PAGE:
requested.
BEYRLE
=======================================-=========
Ref: Sofia 1868

1. Summary: As noted reftel, we are seeing growing numbers
of following-to-join (Visas 92) Immigrant Visa cases where
it is obvious the original successful asylum seekers based
their claims on fraud, lies, forged documents and false
pretenses. On November 14 alone we received five such
cases. We are still in the process of investigating these,
but we report on other worrisome examples below. We will
continue to provide background on Visas 92 cases that fit
the identified fraud pattern, and we are grateful to USCIS
officials and consular officers for their interest in and
responses to our first report. We look forward to fruitful
future cooperation on this front. End Summary.

2. Evidence abounds here that creating phony documents to
bolster asylum claims made by Bulgarians in the U.S. is now
a booming industry. As some West European countries
(Belgium, for instance) have decided to deny political
asylum to Bulgarian citizens in light of Bulgaria’s expected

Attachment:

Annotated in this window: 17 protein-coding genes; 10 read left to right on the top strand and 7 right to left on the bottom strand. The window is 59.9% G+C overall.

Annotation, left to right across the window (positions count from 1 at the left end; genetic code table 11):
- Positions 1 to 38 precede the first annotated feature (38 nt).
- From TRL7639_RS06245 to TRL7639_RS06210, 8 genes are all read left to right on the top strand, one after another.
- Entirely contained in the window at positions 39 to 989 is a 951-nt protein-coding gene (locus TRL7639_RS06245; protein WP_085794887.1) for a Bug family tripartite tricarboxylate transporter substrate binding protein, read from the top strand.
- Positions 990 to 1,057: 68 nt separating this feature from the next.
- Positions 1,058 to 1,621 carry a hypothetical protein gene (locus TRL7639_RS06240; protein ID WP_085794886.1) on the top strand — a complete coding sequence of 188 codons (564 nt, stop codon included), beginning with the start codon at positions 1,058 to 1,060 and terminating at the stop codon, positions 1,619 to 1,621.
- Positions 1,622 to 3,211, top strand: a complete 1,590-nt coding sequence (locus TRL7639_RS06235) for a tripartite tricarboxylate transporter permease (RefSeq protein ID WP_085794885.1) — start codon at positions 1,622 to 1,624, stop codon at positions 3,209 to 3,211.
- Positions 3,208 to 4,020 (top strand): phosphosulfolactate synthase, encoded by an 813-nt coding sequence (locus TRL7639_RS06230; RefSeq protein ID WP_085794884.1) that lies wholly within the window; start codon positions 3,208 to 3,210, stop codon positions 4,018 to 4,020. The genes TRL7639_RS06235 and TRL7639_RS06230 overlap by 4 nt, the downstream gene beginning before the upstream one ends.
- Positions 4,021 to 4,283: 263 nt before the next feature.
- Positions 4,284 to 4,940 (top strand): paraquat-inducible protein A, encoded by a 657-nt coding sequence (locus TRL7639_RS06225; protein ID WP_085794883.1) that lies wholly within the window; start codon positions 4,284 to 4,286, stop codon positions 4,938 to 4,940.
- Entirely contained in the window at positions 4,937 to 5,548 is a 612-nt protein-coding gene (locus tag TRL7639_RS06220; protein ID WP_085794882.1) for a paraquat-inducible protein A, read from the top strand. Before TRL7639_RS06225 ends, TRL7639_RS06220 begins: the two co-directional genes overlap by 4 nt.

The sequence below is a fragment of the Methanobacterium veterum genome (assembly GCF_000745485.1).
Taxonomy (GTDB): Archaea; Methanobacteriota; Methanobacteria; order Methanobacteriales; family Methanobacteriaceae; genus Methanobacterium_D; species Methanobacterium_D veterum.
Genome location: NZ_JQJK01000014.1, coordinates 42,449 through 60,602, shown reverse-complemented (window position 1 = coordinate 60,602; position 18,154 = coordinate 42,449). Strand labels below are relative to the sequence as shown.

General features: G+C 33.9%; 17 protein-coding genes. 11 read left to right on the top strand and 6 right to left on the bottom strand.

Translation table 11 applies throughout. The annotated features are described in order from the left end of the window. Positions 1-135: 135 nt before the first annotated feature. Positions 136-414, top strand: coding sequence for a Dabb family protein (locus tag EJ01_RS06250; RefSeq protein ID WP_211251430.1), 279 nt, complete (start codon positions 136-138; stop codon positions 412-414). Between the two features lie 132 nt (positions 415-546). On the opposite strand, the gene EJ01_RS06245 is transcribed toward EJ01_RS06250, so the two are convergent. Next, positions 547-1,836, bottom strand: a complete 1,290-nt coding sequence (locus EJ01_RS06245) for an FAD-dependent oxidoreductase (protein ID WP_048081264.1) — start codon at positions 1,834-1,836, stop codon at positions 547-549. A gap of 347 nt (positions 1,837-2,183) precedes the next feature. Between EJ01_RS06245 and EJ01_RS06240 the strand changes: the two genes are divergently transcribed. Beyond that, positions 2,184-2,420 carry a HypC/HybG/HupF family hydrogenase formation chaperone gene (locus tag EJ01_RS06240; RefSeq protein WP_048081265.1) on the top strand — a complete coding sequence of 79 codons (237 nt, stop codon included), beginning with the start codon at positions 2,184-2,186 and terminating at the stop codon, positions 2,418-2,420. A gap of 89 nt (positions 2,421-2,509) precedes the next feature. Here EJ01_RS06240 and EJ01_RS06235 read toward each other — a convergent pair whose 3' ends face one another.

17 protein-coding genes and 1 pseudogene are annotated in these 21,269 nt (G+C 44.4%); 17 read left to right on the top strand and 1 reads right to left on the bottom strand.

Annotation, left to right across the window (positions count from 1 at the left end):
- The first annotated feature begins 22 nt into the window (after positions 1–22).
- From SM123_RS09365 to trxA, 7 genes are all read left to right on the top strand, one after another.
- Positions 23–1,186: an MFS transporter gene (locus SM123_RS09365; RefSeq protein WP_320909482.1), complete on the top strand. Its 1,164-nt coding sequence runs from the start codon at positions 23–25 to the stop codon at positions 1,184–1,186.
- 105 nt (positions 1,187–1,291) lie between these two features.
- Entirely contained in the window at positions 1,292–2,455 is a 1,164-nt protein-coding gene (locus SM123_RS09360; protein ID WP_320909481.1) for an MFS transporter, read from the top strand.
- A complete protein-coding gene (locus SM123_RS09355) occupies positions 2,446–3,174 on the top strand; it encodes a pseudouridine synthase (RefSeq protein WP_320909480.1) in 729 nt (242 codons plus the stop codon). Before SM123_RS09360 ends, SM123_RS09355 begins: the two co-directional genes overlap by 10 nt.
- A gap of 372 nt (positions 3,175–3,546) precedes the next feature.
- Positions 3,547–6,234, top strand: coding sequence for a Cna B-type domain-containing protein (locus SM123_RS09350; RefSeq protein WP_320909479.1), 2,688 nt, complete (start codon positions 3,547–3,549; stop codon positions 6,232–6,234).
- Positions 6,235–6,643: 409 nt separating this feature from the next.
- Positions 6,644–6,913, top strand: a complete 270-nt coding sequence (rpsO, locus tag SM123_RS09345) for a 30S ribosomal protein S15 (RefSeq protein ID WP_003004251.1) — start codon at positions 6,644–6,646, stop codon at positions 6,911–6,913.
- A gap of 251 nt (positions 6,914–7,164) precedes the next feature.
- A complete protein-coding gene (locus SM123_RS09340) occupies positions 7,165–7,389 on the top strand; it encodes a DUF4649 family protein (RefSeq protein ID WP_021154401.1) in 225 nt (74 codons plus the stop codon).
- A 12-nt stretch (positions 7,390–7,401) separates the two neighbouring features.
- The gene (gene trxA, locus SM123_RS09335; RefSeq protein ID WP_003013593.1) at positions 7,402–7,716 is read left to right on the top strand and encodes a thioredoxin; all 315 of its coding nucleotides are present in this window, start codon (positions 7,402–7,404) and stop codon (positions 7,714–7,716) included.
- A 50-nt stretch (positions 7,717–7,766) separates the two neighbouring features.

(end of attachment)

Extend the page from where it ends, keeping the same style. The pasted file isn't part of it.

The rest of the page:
accession to the European Union, and others (like Norway)
simply deport in summary fashion the hundreds of Bulgarians
who apply for asylum, the United States has become the main
target for prospective Bulgarian asylum seekers. Word is
out that if they go to the U.S. and apply for asylum
claiming they are Roma, they will easily be granted legal
status. We have heard of immigration attorneys in the U.S.
who explicitly give such advice to their clients.

——————————————— ——-
ATTORNEY TELLS BULGARIAN CITIZEN TO CLAIM HE IS ROMA
——————————————— ——-

3. A few months ago we interviewed Veselin Dragomirov
Dimitranov (DPOB 21 MAR 1961, Bulgaria, A No. A75 709 982)
in connection with his application for a CR-1 immigrant visa
as husband of an American citizen. In the course of the
interview we learned that he had applied for political
asylum in the U.S. as a Macedonian. He was denied and
ordered removed. He told us he had been advised by his
attorney to claim Roma ethnicity in order to gain asylum,
because that was easy and claiming asylum as a Macedonian
would likely not work. Dimitranov explained he found such a
lie exceedingly distasteful — it was simply “beyond him” —
and preferred instead to file as a Macedonian, his father’s
nationality. He signed the following statement (grammar not
changed): “Since October 1999 we have discussed with my
lawyer Mr. Peter Ashman do I have a good reason to stay
legally in U.S. He told me there is an easy way to stay in
U.S. if I want to declare that I am a gypsy from Bulgaria.”
In addition to his own statement that he is not Roma,